For less than a hundred bucks you can put a bracelet on our wrist that “tracks everyday activity,” downloads readings to your computer and thus, presumably, makes it available to anyone with the right technology. It’s another slip down the increasingly steep slope toward the total surveillance society. And it’s not being forced on us by some evil dictator. Judging by the ad in one of the Sunday supplements, we are being enticed to do it to ourselves.
In this case, the enticement is fitness or wellness. The device, the ad says, “measures how long and how well you sleep to help you reach your fitness goals.” Now, reasonably perceptive human beings can probably tell how well and how long they sleep. They can look at a clock to check the duration of their slumber, and if they wake up refreshed, they can deduce they slept pretty well.
The technology assumes people are ignorant or dense, too helpless to live even though they have the benefit of millions of years of evolution to help them survive from one day to the next. And if we succumb to the enticement and spend $99.99 for a self-monitoring bracelet that tracks everything we do and reports it to some electronic device, then we really are too stupid to deserve personal freedom.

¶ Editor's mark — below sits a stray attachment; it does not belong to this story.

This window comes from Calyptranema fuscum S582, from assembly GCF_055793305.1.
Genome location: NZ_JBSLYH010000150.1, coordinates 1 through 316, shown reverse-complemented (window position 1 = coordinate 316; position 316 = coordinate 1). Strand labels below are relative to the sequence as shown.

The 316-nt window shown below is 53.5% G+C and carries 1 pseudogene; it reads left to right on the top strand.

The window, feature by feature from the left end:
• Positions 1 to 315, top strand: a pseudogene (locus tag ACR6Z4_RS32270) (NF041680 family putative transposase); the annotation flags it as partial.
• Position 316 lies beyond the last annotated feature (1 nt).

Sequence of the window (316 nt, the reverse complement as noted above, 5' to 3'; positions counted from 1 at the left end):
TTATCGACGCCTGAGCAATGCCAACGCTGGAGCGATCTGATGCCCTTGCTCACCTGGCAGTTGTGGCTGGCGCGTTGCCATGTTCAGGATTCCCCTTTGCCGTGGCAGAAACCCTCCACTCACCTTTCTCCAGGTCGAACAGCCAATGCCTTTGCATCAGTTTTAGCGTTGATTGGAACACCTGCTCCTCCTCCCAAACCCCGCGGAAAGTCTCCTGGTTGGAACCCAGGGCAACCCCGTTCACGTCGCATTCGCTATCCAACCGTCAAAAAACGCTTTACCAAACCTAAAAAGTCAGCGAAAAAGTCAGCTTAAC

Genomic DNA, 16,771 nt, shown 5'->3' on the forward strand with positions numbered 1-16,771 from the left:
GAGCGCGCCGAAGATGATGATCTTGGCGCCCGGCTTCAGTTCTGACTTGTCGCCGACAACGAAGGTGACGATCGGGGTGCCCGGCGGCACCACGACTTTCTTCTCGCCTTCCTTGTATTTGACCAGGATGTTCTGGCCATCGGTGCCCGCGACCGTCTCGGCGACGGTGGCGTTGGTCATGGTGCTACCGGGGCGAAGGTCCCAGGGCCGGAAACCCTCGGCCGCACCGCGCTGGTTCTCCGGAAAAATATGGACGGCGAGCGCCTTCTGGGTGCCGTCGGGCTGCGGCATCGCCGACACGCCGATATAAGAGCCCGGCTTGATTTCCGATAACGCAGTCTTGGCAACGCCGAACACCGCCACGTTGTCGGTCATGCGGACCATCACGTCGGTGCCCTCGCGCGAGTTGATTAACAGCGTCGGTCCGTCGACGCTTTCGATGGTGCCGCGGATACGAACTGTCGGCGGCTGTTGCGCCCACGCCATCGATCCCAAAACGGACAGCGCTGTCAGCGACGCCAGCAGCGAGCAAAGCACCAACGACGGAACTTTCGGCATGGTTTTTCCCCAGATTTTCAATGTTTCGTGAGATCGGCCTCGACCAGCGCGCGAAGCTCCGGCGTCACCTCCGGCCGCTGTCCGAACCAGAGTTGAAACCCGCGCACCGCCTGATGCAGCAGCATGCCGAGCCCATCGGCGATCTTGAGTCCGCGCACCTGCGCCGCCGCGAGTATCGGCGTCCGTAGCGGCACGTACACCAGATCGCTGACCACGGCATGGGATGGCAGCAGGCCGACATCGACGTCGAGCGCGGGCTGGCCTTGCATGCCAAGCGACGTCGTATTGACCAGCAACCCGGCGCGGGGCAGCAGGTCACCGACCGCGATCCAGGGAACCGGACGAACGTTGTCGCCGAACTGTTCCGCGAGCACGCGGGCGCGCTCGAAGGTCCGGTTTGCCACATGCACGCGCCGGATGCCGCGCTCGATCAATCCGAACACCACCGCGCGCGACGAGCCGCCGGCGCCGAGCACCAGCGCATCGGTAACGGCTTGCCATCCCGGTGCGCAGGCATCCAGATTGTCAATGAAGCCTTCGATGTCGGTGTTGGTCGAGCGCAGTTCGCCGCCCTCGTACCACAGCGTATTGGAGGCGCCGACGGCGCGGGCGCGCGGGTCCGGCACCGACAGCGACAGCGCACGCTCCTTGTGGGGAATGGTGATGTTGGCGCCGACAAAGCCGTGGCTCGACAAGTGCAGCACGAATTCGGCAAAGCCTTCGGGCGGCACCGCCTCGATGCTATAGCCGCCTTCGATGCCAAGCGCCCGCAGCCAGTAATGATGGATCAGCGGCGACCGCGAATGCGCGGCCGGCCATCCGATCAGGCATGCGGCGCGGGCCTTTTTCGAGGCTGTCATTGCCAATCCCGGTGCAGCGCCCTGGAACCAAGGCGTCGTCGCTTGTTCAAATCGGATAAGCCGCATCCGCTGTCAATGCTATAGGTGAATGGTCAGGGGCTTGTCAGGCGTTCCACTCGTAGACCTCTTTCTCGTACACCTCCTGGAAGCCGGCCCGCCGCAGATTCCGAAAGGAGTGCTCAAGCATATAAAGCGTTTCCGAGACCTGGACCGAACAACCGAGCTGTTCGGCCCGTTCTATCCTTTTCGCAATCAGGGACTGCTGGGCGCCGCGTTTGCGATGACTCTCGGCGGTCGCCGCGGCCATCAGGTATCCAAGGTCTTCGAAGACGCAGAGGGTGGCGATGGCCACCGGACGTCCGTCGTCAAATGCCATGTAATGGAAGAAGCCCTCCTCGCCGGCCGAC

Or political or economic freedom either. If we need this kind of technology to tell us how long we slept, how can we be trusted to make decisions about what to eat? How are we expected to make a living, and how can we be self-governing enough to cast a vote? Technology is leading us, down and further down the slippery slope, to the point where nobody can do anything without some kind of device.
The driverless car Google is developing is one example. If that thing is ever unleashed on the public, and if people are dumb enough to buy one, they deserve to be treated as helpless and hopeless. They will have to be watched all the time, and they’ll need a higher authority to make all the decisions that govern their rudderless lives. And for that, activity-tracking devices will be very helpful. So helpful, in fact, that they should be made mandatory. After all, how else can a helpful government tell who needs help? (hh)